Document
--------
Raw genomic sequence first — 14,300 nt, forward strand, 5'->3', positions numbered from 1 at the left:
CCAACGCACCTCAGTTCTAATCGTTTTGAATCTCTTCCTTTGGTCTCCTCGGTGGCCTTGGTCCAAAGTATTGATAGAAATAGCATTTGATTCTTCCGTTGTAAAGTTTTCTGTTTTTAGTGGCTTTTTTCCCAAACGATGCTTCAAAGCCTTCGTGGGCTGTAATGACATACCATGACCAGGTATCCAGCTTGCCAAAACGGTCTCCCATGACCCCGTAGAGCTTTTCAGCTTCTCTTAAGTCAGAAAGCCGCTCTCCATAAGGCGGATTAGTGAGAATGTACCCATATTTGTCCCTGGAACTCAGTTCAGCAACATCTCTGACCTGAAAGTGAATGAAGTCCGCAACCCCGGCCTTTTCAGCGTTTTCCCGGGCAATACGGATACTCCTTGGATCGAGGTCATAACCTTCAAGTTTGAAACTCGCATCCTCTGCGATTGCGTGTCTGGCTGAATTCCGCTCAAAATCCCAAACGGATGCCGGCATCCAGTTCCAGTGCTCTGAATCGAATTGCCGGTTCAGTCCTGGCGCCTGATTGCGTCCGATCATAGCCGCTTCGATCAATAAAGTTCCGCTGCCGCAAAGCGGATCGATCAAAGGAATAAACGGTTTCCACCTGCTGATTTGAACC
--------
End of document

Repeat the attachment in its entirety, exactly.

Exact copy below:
Raw genomic sequence first — 14,300 nt, forward strand, 5'->3', positions numbered from 1 at the left:
CCAACGCACCTCAGTTCTAATCGTTTTGAATCTCTTCCTTTGGTCTCCTCGGTGGCCTTGGTCCAAAGTATTGATAGAAATAGCATTTGATTCTTCCGTTGTAAAGTTTTCTGTTTTTAGTGGCTTTTTTCCCAAACGATGCTTCAAAGCCTTCGTGGGCTGTAATGACATACCATGACCAGGTATCCAGCTTGCCAAAACGGTCTCCCATGACCCCGTAGAGCTTTTCAGCTTCTCTTAAGTCAGAAAGCCGCTCTCCATAAGGCGGATTAGTGAGAATGTACCCATATTTGTCCCTGGAACTCAGTTCAGCAACATCTCTGACCTGAAAGTGAATGAAGTCCGCAACCCCGGCCTTTTCAGCGTTTTCCCGGGCAATACGGATACTCCTTGGATCGAGGTCATAACCTTCAAGTTTGAAACTCGCATCCTCTGCGATTGCGTGTCTGGCTGAATTCCGCTCAAAATCCCAAACGGATGCCGGCATCCAGTTCCAGTGCTCTGAATCGAATTGCCGGTTCAGTCCTGGCGCCTGATTGCGTCCGATCATAGCCGCTTCGATCAATAAAGTTCCGCTGCCGCAAAGCGGATCGATCAAAGGAATAAACGGTTTCCACCTGCTGATTTGAACC